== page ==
A College Student's Tough Decision: Keep the Baby, or Not?

Callie Mitchell was a 25-year-old photography student with plans "to wander the world to capture the minuscule moments of my surroundings" when something happened that changed her life forever.

She got pregnant.

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In an essay for her college newspaper, The Daily Iowan, where she works as a photographer, Mitchell described her experiences as "A spontaneous moment leading to an unplanned life change. Not a mistake. Definitely a surprise." She and her boyfriend decided to have the child and begin a new chapter in their life together.

"I was excited at the thought of being a mom and loving my own child," she writes in the essay, which reads like a series of intimate journal entries. "I had the perfect boyfriend who I was in love with, and we had talked about getting married and having children someday - someday just came sooner than we expected."

Just six weeks later, though, her boyfriend left her. She had been unfaithful, and he found out. "It's no one's fault but my own. The lies had caught up with me, and he couldn't stand the thought of raising a baby that might not be his," she writes. "He couldn't start a family with a girl that gave him every reason not to trust her. I've never hated myself so much in my entire life."

He wanted her to give the child up for adoption -- "Abortion was never an option, in my mind," she explains -- but she struggled with the decision. "I can't carry a child for nine months, feel it grow, and feel it kick," she writes. "I can't have a baby be a part of me and give it up. I can't give up a piece of me. I can't give birth, be in labor for hours, and feel the pain of my baby. I can't give all of that love and just give it away like nothing happened."

It would be months before she made up her mind.

As she deliberated, she decided to document everything about her pregnancy, photographing her growing baby bump and recording her thoughts. She wove her story into a compelling videodiary-and-photo essay for The Daily Iowan, pointing out: "This is my baby, but he's not my child."

She left her job as a waitress, kept her job as a photographer for the Daily Iowan, and stayed in school. She decided to give the baby up for adoption, and worked with an agency to pick the birth parents, prompting her to face issues she had never even thought about before. While at lunch with the adoptive-mother-to-be, they discussed whether Mitchell would even hold the baby once he was born.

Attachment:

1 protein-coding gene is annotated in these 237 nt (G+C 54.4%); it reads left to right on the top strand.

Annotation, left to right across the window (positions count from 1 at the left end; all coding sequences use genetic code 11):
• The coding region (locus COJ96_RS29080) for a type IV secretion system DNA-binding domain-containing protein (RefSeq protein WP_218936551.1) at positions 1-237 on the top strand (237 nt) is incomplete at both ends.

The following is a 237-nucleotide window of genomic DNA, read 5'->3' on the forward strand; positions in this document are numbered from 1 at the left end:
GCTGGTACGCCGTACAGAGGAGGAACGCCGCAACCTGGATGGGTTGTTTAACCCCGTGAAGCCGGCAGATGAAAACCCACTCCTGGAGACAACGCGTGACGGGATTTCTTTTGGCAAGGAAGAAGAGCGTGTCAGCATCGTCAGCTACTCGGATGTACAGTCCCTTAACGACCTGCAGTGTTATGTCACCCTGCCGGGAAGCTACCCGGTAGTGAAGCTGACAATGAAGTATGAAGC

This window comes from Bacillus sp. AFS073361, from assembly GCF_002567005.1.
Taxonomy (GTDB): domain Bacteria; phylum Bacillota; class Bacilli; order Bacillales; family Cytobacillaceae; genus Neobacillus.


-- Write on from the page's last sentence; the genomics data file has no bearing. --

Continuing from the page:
"I said no, I wanted the first person to hold him to be his parents because that first touch is so important," she writes. "It is the first and most powerful moment when a bond is formed between parent and child, and I didn't want to steal that from Kristen and Brian. I was also terrified of getting too attached to him and then not being able to handle it when he is gone."

"One of the first things people say to me after hearing my story is that I'm a strong person. I'm not strong. I've never been a strong person," she writes. "People who haven't gone through this heartbreak don't understand the helplessness you feel, the loss."

Her story has a happy ending: The adoptive parents, who live in Ohio, are enthusiastic about keeping in touch.

"Kristen and I talk at least once a day," Mitchell writes when the baby, whom she named Leo, is almost 3 months old. "She tells me about their lives, and I keep her updated on things going on in my life. She sends me at least one picture of Leo almost every day." She has plans to visit Leo in March; she and Kristen are going to get matching tattoos in honor of the boy they call "our son."

"At first, I thought I had made a mistake and that I should have my son with me," Mitchell confesses. "I cried a lot for the first month he was gone. Even now, I cry every once in a while because I miss him."

But "In all honesty, this is the best thing I could have done for my son, and I did it completely out of love for him," she continues. "He now has the perfect parents that give him so much love. I have no doubt they will raise him to be the best person he can be, and they will also be able to provide him with every opportunity to reach any goal he has for his life. I'll always be there. I'll always be involved and always be cheering him on and loving him from a distance."

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